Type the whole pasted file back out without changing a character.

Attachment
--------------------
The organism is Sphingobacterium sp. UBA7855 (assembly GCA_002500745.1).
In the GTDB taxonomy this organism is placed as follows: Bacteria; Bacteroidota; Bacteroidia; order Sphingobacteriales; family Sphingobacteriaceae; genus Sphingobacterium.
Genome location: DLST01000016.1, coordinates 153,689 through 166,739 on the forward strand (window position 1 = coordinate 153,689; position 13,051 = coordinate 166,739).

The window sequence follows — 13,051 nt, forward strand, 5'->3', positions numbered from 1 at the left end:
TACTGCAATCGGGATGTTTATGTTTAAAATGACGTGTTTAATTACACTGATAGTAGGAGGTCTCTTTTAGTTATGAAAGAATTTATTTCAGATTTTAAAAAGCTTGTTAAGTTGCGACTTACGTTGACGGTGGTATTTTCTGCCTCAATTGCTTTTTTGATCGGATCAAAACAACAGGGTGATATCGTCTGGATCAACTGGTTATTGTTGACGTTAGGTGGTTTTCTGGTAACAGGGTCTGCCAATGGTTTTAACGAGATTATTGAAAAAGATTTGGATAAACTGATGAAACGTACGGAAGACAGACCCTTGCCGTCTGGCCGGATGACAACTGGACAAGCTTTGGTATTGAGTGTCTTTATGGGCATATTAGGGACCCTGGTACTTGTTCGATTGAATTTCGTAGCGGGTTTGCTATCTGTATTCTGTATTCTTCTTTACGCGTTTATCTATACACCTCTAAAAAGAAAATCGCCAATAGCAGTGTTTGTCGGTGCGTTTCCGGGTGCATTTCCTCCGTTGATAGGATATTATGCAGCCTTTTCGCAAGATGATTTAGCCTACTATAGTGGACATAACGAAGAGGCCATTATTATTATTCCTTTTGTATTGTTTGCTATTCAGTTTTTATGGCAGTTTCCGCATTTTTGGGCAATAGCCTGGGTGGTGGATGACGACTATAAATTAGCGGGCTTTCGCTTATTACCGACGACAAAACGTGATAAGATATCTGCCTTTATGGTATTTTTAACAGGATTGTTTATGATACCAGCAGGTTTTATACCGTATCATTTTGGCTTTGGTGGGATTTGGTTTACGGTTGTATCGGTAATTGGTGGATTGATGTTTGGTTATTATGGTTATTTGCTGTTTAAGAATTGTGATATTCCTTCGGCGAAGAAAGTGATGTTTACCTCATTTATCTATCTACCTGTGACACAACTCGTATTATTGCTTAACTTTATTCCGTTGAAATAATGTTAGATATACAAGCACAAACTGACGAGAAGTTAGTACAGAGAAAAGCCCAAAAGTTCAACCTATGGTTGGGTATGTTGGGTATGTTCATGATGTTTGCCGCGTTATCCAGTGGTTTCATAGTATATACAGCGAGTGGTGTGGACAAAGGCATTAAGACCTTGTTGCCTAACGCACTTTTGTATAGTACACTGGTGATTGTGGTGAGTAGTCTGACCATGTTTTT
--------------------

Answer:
The organism is Sphingobacterium sp. UBA7855 (assembly GCA_002500745.1).
In the GTDB taxonomy this organism is placed as follows: Bacteria; Bacteroidota; Bacteroidia; order Sphingobacteriales; family Sphingobacteriaceae; genus Sphingobacterium.
Genome location: DLST01000016.1, coordinates 153,689 through 166,739 on the forward strand (window position 1 = coordinate 153,689; position 13,051 = coordinate 166,739).

The window sequence follows — 13,051 nt, forward strand, 5'->3', positions numbered from 1 at the left end:
TACTGCAATCGGGATGTTTATGTTTAAAATGACGTGTTTAATTACACTGATAGTAGGAGGTCTCTTTTAGTTATGAAAGAATTTATTTCAGATTTTAAAAAGCTTGTTAAGTTGCGACTTACGTTGACGGTGGTATTTTCTGCCTCAATTGCTTTTTTGATCGGATCAAAACAACAGGGTGATATCGTCTGGATCAACTGGTTATTGTTGACGTTAGGTGGTTTTCTGGTAACAGGGTCTGCCAATGGTTTTAACGAGATTATTGAAAAAGATTTGGATAAACTGATGAAACGTACGGAAGACAGACCCTTGCCGTCTGGCCGGATGACAACTGGACAAGCTTTGGTATTGAGTGTCTTTATGGGCATATTAGGGACCCTGGTACTTGTTCGATTGAATTTCGTAGCGGGTTTGCTATCTGTATTCTGTATTCTTCTTTACGCGTTTATCTATACACCTCTAAAAAGAAAATCGCCAATAGCAGTGTTTGTCGGTGCGTTTCCGGGTGCATTTCCTCCGTTGATAGGATATTATGCAGCCTTTTCGCAAGATGATTTAGCCTACTATAGTGGACATAACGAAGAGGCCATTATTATTATTCCTTTTGTATTGTTTGCTATTCAGTTTTTATGGCAGTTTCCGCATTTTTGGGCAATAGCCTGGGTGGTGGATGACGACTATAAATTAGCGGGCTTTCGCTTATTACCGACGACAAAACGTGATAAGATATCTGCCTTTATGGTATTTTTAACAGGATTGTTTATGATACCAGCAGGTTTTATACCGTATCATTTTGGCTTTGGTGGGATTTGGTTTACGGTTGTATCGGTAATTGGTGGATTGATGTTTGGTTATTATGGTTATTTGCTGTTTAAGAATTGTGATATTCCTTCGGCGAAGAAAGTGATGTTTACCTCATTTATCTATCTACCTGTGACACAACTCGTATTATTGCTTAACTTTATTCCGTTGAAATAATGTTAGATATACAAGCACAAACTGACGAGAAGTTAGTACAGAGAAAAGCCCAAAAGTTCAACCTATGGTTGGGTATGTTGGGTATGTTCATGATGTTTGCCGCGTTATCCAGTGGTTTCATAGTATATACAGCGAGTGGTGTGGACAAAGGCATTAAGACCTTGTTGCCTAACGCACTTTTGTATAGTACACTGGTGATTGTGGTGAGTAGTCTGACCATGTTTTT